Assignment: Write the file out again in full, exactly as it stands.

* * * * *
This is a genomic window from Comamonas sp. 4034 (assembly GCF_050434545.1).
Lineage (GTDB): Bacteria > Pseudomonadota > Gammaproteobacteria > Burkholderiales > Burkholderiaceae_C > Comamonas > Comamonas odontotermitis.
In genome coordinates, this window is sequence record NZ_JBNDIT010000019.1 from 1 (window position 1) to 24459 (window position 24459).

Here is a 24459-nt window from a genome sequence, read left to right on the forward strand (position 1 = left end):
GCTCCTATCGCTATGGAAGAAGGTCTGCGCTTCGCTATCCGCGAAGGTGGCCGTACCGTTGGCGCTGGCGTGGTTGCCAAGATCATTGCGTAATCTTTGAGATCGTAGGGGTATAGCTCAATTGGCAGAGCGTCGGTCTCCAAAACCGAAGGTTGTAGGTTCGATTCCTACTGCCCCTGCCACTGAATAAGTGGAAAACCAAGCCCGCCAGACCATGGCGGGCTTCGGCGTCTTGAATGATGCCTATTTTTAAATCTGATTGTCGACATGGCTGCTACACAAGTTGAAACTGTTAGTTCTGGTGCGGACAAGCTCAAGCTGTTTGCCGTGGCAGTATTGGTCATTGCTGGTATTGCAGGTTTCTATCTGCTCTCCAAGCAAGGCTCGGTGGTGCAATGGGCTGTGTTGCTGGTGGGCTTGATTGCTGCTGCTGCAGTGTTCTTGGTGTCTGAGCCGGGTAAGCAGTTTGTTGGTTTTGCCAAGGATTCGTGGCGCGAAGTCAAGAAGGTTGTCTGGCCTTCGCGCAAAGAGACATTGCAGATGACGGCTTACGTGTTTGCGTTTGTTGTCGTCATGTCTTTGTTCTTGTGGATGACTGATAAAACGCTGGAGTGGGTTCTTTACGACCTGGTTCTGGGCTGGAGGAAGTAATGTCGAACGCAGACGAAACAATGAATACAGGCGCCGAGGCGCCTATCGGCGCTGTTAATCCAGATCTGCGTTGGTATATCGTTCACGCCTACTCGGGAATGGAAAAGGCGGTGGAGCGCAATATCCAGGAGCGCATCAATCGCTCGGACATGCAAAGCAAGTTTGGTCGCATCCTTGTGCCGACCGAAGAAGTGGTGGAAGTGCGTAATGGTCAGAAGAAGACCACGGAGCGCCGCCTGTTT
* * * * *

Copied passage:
This is a genomic window from Comamonas sp. 4034 (assembly GCF_050434545.1).
Lineage (GTDB): Bacteria > Pseudomonadota > Gammaproteobacteria > Burkholderiales > Burkholderiaceae_C > Comamonas > Comamonas odontotermitis.
In genome coordinates, this window is sequence record NZ_JBNDIT010000019.1 from 1 (window position 1) to 24459 (window position 24459).

Here is a 24459-nt window from a genome sequence, read left to right on the forward strand (position 1 = left end):
GCTCCTATCGCTATGGAAGAAGGTCTGCGCTTCGCTATCCGCGAAGGTGGCCGTACCGTTGGCGCTGGCGTGGTTGCCAAGATCATTGCGTAATCTTTGAGATCGTAGGGGTATAGCTCAATTGGCAGAGCGTCGGTCTCCAAAACCGAAGGTTGTAGGTTCGATTCCTACTGCCCCTGCCACTGAATAAGTGGAAAACCAAGCCCGCCAGACCATGGCGGGCTTCGGCGTCTTGAATGATGCCTATTTTTAAATCTGATTGTCGACATGGCTGCTACACAAGTTGAAACTGTTAGTTCTGGTGCGGACAAGCTCAAGCTGTTTGCCGTGGCAGTATTGGTCATTGCTGGTATTGCAGGTTTCTATCTGCTCTCCAAGCAAGGCTCGGTGGTGCAATGGGCTGTGTTGCTGGTGGGCTTGATTGCTGCTGCTGCAGTGTTCTTGGTGTCTGAGCCGGGTAAGCAGTTTGTTGGTTTTGCCAAGGATTCGTGGCGCGAAGTCAAGAAGGTTGTCTGGCCTTCGCGCAAAGAGACATTGCAGATGACGGCTTACGTGTTTGCGTTTGTTGTCGTCATGTCTTTGTTCTTGTGGATGACTGATAAAACGCTGGAGTGGGTTCTTTACGACCTGGTTCTGGGCTGGAGGAAGTAATGTCGAACGCAGACGAAACAATGAATACAGGCGCCGAGGCGCCTATCGGCGCTGTTAATCCAGATCTGCGTTGGTATATCGTTCACGCCTACTCGGGAATGGAAAAGGCGGTGGAGCGCAATATCCAGGAGCGCATCAATCGCTCGGACATGCAAAGCAAGTTTGGTCGCATCCTTGTGCCGACCGAAGAAGTGGTGGAAGTGCGTAATGGTCAGAAGAAGACCACGGAGCGCCGCCTGTTT